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NEWS UPDATES Asean Affairs         24  June 2011

Indonesia urged to tackle hate speech

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The nation’s antiterrorism czar has called on the state to toughen laws against hate speech and paramilitary training in the wake of rising security fears.

“Promoting anarchy by encouraging people to burn, destroy and expel [certain groups] are initial actions that can trigger terrorism,” Ansyaad Mbai, the head of the National Anti-Terrorism Agency (BNPT), said on Thursday.

“This includes paramilitary training and sermons that spread hatred, which are not yet regulated.”

Speaking at a seminar in Jakarta, Ansyaad said the government needed to revise the Anti-Terrorism Law to restrict such activities.

“We have realized for some time now that terrorism is not something that cannot be fought by law enforcement alone,” he said, referring to the acts of violence and the rise of radicalism that have occurred since the law was passed in 2003.

But Thamrin Amal Tamagola, a sociologist with University of Indonesia, said the Constitutional Court had in 2007 revoked two parts of the penal code, Articles 154 and 155, which related to spreading hate and encouraging, influencing or motivating others to commit acts of terrorism.

At the time, then -ustice Jimly Asshiddiqie found that the two articles hindered freedom of opinion and thought, which are guaranteed by the Constitution.

Thamrin said he hoped that an article on the subject be inserted in a revision of the Anti-Terrorism Law, including a minimum three years imprisonment for violators.

Ansyaad believed that regulations should be revised to carry more severe sanctions to increase their value as a deterrent.

“We still have recidivists who came out of jail and then became recruiters and planners of terrorist attacks. Prolonging the sentence and isolation and denying remission for them would be policies that can be used,” he said.

BNPT Deputy Chief Brig. Gen. Petrus Golose said the revised law should also take aim at hate speech on the Internet.

“There are many reasons for people to choose the online medium to spread the message: it is secure, efficient, and effective. It is no surprise that terrorists are using it as well,” he said.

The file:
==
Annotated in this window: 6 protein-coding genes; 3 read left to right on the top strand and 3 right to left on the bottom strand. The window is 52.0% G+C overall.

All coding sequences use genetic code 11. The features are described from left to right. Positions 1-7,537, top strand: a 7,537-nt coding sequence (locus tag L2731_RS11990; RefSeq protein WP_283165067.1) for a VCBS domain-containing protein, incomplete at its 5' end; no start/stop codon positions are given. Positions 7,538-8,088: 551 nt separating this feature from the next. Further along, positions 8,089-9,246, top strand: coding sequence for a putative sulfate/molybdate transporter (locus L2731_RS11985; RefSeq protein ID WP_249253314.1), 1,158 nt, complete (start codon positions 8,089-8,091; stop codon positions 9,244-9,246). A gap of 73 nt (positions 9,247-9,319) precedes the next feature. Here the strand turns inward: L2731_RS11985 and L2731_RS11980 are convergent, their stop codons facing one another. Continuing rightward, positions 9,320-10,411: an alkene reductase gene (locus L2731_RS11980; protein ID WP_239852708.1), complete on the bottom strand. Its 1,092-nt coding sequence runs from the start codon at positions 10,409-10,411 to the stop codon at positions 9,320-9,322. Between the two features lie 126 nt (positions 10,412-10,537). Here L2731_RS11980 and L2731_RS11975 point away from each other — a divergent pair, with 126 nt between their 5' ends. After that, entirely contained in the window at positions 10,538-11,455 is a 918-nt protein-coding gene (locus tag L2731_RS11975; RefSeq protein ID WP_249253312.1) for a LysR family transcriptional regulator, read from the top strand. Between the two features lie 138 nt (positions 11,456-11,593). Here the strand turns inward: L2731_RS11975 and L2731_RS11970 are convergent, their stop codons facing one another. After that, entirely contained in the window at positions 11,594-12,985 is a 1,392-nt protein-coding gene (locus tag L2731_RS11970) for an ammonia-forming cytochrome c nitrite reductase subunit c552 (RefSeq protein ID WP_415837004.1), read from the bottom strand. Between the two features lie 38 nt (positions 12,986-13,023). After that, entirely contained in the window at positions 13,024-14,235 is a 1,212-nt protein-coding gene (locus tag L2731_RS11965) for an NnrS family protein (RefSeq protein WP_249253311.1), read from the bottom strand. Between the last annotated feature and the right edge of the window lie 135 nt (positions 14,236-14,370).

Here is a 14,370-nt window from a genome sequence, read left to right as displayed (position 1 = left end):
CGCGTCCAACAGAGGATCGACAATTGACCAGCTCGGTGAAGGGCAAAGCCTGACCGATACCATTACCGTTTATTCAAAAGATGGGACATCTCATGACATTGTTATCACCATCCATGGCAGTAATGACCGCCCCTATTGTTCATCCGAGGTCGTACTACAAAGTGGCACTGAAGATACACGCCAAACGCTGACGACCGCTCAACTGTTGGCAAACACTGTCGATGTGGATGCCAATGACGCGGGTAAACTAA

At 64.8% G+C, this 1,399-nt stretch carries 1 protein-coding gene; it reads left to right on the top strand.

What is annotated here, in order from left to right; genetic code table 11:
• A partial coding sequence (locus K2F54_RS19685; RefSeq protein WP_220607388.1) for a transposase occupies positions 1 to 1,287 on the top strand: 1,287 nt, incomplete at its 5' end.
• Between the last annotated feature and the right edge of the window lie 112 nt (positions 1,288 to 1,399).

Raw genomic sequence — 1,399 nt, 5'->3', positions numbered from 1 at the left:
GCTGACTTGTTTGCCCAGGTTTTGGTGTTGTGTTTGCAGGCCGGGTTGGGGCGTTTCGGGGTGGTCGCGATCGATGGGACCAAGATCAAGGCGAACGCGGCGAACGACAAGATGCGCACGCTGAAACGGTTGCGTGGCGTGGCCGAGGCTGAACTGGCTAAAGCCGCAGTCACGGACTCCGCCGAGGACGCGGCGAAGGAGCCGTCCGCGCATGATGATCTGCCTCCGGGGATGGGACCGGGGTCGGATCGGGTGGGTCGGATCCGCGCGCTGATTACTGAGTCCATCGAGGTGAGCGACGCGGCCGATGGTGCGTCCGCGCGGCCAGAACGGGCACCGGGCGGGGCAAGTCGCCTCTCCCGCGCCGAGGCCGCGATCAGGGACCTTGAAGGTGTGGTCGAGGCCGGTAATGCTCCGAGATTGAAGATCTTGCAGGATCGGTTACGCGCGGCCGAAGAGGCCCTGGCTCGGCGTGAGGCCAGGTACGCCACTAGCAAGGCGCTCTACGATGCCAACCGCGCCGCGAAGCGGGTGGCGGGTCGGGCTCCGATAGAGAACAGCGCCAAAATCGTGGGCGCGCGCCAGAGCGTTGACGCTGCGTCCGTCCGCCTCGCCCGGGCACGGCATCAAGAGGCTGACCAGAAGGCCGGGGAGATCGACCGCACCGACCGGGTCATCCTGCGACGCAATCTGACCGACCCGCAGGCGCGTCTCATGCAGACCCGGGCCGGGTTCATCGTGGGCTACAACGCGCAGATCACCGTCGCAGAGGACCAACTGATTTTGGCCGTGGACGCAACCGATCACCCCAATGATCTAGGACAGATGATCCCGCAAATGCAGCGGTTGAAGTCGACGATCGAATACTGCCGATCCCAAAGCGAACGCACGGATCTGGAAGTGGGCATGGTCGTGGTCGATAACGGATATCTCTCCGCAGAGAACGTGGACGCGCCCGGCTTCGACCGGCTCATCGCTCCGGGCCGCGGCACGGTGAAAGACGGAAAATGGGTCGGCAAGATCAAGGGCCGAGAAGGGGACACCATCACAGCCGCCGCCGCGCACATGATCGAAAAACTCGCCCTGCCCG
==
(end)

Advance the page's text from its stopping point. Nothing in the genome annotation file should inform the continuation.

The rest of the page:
He pointed out how slain terrorist mastermind Noordin M. Top used to give orders and attack plans via Internet chat rooms on Anshar, a Web site that has since been shut down.

“[2002 Bali bomb mastermind] Imam Samudra was also known to recruit people via mIRC,” he said, referring to a popular Microsoft chat room. He added that there were several blogs that carried messages of jihad and war against the secular government of Indonesia.

Dhyah Madya Ruth, chairwoman of Lazuardi Birru, a group that aims to educate youths about the dangers of extremism, also supported a legal basis for programs to help temper radicalism.

“The law should legitimize deradicalization programs by government institutions and civil society organizations that use re-orientation, re-education, re-socialization and rehabilitation,” Dhyah said.

Azyumardi Azra, director of post-graduate studies at Syarif Hidayatullah Islamic University, said mosques needed closer scrutiny to prevent infiltration by radical elements.


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This year in Thailand-what next?

AseanAffairs   04 January 2011
By David Swartzentruber      

It is commonplace in journalism to write two types of articles at the transition point between the year that has passed and the New Year. As this writer qualifies as an “old hand” in observing Thailand with a track record dating back 14 years, it is time take a shot at what may unfold in Thailand in 2011.

The first issue that can’t be answered is the health of Thailand’s beloved King Bhumibol, who is now 83 years old. He is the world's longest reigning monarch, but elaborate birthday celebrations in December failed to mask concern over his health. More


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